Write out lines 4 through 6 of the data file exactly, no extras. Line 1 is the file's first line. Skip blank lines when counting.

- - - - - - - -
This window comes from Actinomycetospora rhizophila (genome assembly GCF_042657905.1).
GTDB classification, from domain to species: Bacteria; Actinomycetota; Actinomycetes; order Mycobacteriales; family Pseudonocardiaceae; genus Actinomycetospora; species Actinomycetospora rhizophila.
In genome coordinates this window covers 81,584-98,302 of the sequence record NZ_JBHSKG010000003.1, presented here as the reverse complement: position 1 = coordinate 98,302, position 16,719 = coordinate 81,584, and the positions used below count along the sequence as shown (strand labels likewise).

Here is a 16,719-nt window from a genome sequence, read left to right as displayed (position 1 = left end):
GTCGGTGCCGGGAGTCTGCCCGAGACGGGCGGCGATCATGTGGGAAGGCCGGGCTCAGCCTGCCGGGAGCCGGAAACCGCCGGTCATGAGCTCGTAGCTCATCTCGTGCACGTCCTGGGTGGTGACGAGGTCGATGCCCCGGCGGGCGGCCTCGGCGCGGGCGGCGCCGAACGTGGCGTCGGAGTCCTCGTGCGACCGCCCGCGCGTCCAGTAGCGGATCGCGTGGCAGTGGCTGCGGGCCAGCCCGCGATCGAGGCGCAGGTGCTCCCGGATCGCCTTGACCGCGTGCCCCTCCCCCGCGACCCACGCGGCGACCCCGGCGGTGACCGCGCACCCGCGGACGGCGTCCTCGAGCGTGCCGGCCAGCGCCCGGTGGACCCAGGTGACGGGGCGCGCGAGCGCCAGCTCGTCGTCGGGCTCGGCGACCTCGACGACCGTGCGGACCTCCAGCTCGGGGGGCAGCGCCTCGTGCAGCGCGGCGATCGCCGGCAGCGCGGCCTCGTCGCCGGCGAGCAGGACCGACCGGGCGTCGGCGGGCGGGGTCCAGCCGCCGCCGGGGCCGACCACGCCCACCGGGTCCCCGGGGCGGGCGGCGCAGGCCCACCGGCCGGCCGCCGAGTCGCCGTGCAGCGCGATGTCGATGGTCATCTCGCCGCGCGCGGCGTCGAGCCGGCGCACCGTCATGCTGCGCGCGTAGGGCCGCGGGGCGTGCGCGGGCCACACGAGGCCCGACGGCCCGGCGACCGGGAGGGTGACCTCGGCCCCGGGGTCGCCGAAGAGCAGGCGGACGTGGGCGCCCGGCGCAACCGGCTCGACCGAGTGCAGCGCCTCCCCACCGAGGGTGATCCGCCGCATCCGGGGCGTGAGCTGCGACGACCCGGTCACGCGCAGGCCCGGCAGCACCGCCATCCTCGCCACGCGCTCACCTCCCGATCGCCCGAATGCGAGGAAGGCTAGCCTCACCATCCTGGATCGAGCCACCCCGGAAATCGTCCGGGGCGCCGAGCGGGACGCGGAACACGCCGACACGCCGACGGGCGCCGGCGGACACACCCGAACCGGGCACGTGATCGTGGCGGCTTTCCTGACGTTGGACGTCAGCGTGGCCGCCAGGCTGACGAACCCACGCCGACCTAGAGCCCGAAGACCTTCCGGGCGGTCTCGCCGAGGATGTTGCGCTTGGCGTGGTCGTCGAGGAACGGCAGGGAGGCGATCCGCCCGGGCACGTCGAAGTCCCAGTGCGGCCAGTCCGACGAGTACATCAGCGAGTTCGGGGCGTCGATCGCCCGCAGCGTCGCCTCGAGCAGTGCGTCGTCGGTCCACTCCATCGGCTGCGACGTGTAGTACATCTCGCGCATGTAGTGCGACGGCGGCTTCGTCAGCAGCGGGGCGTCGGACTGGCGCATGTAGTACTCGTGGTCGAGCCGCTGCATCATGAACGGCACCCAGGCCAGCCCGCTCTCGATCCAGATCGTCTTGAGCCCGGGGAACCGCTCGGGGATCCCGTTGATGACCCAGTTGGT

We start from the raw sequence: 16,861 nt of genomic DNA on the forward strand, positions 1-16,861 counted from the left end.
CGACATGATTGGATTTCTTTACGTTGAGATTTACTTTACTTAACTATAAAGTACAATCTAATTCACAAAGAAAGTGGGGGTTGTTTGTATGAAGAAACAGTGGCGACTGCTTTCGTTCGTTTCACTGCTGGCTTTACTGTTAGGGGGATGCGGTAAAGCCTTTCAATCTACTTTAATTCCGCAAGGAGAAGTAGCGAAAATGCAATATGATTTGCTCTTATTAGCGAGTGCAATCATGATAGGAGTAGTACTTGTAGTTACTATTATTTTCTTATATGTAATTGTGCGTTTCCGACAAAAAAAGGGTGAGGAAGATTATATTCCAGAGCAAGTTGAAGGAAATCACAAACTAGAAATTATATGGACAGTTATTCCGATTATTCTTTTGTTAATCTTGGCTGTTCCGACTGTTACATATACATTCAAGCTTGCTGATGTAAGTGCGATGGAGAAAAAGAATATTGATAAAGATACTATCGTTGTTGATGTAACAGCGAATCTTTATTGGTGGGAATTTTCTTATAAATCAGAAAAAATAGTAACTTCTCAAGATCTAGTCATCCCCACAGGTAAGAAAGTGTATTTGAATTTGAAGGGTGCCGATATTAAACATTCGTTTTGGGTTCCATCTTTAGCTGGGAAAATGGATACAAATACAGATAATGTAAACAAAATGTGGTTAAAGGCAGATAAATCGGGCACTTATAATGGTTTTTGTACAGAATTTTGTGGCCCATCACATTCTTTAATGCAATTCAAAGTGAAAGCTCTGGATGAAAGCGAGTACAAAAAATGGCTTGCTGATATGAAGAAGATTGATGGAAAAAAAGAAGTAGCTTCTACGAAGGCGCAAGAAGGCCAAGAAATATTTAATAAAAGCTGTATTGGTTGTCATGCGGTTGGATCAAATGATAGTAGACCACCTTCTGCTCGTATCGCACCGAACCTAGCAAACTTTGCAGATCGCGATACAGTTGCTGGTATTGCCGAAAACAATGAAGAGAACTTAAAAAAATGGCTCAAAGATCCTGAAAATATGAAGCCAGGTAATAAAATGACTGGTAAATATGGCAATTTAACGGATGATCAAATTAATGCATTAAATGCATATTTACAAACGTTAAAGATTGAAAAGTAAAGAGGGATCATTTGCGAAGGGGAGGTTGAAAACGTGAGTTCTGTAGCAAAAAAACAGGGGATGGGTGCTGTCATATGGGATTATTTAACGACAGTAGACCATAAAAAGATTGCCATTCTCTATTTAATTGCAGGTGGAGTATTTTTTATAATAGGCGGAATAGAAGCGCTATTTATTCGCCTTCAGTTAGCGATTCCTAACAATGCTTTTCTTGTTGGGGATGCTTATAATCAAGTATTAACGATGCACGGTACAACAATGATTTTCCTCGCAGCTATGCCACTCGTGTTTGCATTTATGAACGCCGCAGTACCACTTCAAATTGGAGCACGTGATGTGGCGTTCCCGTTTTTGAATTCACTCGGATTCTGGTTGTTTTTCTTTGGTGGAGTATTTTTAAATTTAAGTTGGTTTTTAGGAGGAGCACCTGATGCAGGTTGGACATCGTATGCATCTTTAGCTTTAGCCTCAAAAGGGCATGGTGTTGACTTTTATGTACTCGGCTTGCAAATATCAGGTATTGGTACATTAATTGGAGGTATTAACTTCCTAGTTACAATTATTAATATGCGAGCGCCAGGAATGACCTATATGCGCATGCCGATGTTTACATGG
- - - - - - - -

Here is a 16,719-nt window from a genome sequence, read left to right as displayed (position 1 = left end):
GTCGGTGCCGGGAGTCTGCCCGAGACGGGCGGCGATCATGTGGGAAGGCCGGGCTCAGCCTGCCGGGAGCCGGAAACCGCCGGTCATGAGCTCGTAGCTCATCTCGTGCACGTCCTGGGTGGTGACGAGGTCGATGCCCCGGCGGGCGGCCTCGGCGCGGGCGGCGCCGAACGTGGCGTCGGAGTCCTCGTGCGACCGCCCGCGCGTCCAGTAGCGGATCGCGTGGCAGTGGCTGCGGGCCAGCCCGCGATCGAGGCGCAGGTGCTCCCGGATCGCCTTGACCGCGTGCCCCTCCCCCGCGACCCACGCGGCGACCCCGGCGGTGACCGCGCACCCGCGGACGGCGTCCTCGAGCGTGCCGGCCAGCGCCCGGTGGACCCAGGTGACGGGGCGCGCGAGCGCCAGCTCGTCGTCGGGCTCGGCGACCTCGACGACCGTGCGGACCTCCAGCTCGGGGGGCAGCGCCTCGTGCAGCGCGGCGATCGCCGGCAGCGCGGCCTCGTCGCCGGCGAGCAGGACCGACCGGGCGTCGGCGGGCGGGGTCCAGCCGCCGCCGGGGCCGACCACGCCCACCGGGTCCCCGGGGCGGGCGGCGCAGGCCCACCGGCCGGCCGCCGAGTCGCCGTGCAGCGCGATGTCGATGGTCATCTCGCCGCGCGCGGCGTCGAGCCGGCGCACCGTCATGCTGCGCGCGTAGGGCCGCGGGGCGTGCGCGGGCCACACGAGGCCCGACGGCCCGGCGACCGGGAGGGTGACCTCGGCCCCGGGGTCGCCGAAGAGCAGGCGGACGTGGGCGCCCGGCGCAACCGGCTCGACCGAGTGCAGCGCCTCCCCACCGAGGGTGATCCGCCGCATCCGGGGCGTGAGCTGCGACGACCCGGTCACGCGCAGGCCCGGCAGCACCGCCATCCTCGCCACGCGCTCACCTCCCGATCGCCCGAATGCGAGGAAGGCTAGCCTCACCATCCTGGATCGAGCCACCCCGGAAATCGTCCGGGGCGCCGAGCGGGACGCGGAACACGCCGACACGCCGACGGGCGCCGGCGGACACACCCGAACCGGGCACGTGATCGTGGCGGCTTTCCTGACGTTGGACGTCAGCGTGGCCGCCAGGCTGACGAACCCACGCCGACCTAGAGCCCGAAGACCTTCCGGGCGGTCTCGCCGAGGATGTTGCGCTTGGCGTGGTCGTCGAGGAACGGCAGGGAGGCGATCCGCCCGGGCACGTCGAAGTCCCAGTGCGGCCAGTCCGACGAGTACATCAGCGAGTTCGGGGCGTCGATCGCCCGCAGCGTCGCCTCGAGCAGTGCGTCGTCGGTCCACTCCATCGGCTGCGACGTGTAGTACATCTCGCGCATGTAGTGCGACGGCGGCTTCGTCAGCAGCGGGGCGTCGGACTGGCGCATGTAGTACTCGTGGTCGAGCCGCTGCATCATGAACGGCACCCAGGCCAGCCCGCTCTCGATCCAGATCGTCTTGAGCCCGGGGAACCGCTCGGGGATCCCGTTGATGACCCAGTTGGT

We start from the raw sequence: 16,861 nt of genomic DNA on the forward strand, positions 1-16,861 counted from the left end.